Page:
Herschel Walker And The Rise Of The Black GOP Firebrand

Herschel Walker could be the next junior senator from Georgia. The 60-year-old former American football player won the state’s Republican primary in a blowout race on Tuesday night, and he will face off against incumbent Sen. Raphael Warnock in the general election this November.

Walker is a part of a new class of Black Republicans, endorsed by Donald Trump and more right-wing than ever.

For the last 40 years, the party has catered to an increasingly aggrieved white base culminating in the election of Donald Trump. But now, a record number of Black people are on the Republican ticket ― and the party is thrilled.

“They’re excited about Black candidates because Black candidates are living, breathing, walking refutations of the liberal canard that American conservatism is inextricably intertwined with and dependent upon racism,” Luke Thompson, a GOP strategist, told the New York Post in January.

The GOP can use Walker to point to their burgeoning supposed inclusivity, but putting a Black face on extremism will only help the white conservative cause.

Walker first made himself into a political operative by campaigning for Donald Trump during the 2020 election and championing the same right-wing narrative of his white counterparts.

“Don’t take our FREEDOM for granted. AMERICA is under attack by BLM. BLM are marxist who want to destroy America,” Walker tweeted in 2020 during the racial justice protests in response to the murder of George Floyd.

Before he officially announced he was running, Walker tested the waters by denouncing issues important to Black activists. In February 2021, he told Congress that he didn’t believe Black Americans should get reparations because perhaps Black people were culpable for the slave trade.

“Who is the guilty party?” he asked. “Should we start at the beginning where African Americans sold your African American ancestors into slavery?”

Then the following July he complained about US Olympians who protested at that year’s games.

“…I think it’s the wrong place and wrong time, as a people we have to decide to elect the right people in the office because if you get the right people into office and hold people accountable, we wouldn’t have these problems,” he explained in a confusing jumble of words.

But the GOP quickly figured out that the party doesn’t really need to stand for anything beyond being against whatever the liberals want. Walker’s lack of policy knowledge and positions is just keeping in trend with his own party.

His campaign website is sparse. There are vague promises of protecting the American family and defending the police, but no real explanation on what or how those would translate into lawmaking.

Not only is his platform lacking, but Walker has been accused of domestic abuse by former partners ― allegations that he attributed to dissociative identity disorder.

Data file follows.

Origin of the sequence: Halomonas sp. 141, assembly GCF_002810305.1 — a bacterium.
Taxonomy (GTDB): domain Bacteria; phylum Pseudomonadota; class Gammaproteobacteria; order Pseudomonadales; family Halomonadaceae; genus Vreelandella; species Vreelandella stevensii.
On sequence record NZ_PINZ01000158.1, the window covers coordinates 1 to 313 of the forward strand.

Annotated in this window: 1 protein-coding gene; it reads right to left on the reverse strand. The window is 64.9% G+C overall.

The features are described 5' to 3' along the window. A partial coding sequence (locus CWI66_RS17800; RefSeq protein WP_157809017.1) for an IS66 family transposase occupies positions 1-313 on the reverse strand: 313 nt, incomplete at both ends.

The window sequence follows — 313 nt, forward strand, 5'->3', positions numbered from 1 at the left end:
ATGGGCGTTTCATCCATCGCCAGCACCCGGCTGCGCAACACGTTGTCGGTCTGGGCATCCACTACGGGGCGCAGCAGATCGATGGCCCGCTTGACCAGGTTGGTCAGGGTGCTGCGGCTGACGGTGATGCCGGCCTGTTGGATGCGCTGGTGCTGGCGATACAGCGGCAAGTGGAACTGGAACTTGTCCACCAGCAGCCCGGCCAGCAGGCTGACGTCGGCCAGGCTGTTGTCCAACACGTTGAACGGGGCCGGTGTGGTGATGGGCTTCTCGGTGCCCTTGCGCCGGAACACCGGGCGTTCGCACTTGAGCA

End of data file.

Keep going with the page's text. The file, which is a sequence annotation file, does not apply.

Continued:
If Walker beats Warnock in the fall, he would become the 12th Black Senator and the second one from Georgia in history.

Walker has been called out by his Republican opponents for running a very limited campaign. He refused to participate in debates and only does interviews with conservative media which can tightly control what soundbites get heard by the public.

But when Walker does make public appearances, his talking points are the standard conservative talking points.

“I’m sick and tired of them wanting to teach CTR in school,” Walker said in March, getting the acronym confused. “Critical race theory, can you tell me what that means?” The question was rhetorical, but over the last several months, the GOP has used CRT as their boogeyman du jour; criticizing the academic theory is a requirement for Republican candidates.

Then last week, Walker announced that he wants to ban abortion in all instances, even in cases of rape or incest.

“There’s no exception in my mind,” he said. “Like I say, I believe in life. I believe in life.” Walker’s stance on abortion mirrors that of today’s GOP which almost appears to be in a battle to be the most extreme on abortion.

It may seem counterintuitive that as the mainstream GOP embraces its more noxious elements, there would be a surge in Black candidates embracing it.

With both the Trump wing and the more establishment wing of the party embracing Walker’s run despite his lack of experience and his non-existent platform, the GOP can shield itself from liberal attacks while increasingly growing more dangerous.

And for Walker, he gets the benefit of making himself a household name using one of the easiest paths out there — Black conservative firebrand.

Today’s GOP is playing footsie with white nationalist ideology, ruminating on the constitutionality of interracial marriage and parroting ideas that were once taboo for polite company. But their voters understand racism to be an either/or situation. If Walker is embraced by Republicans, then the party can’t be racist. And therein lies the danger for the future of the country.

A Black Republican winning in a battleground state is a huge victory for the conservative party that indicates even Black people can run on the white grievance platform — and win.

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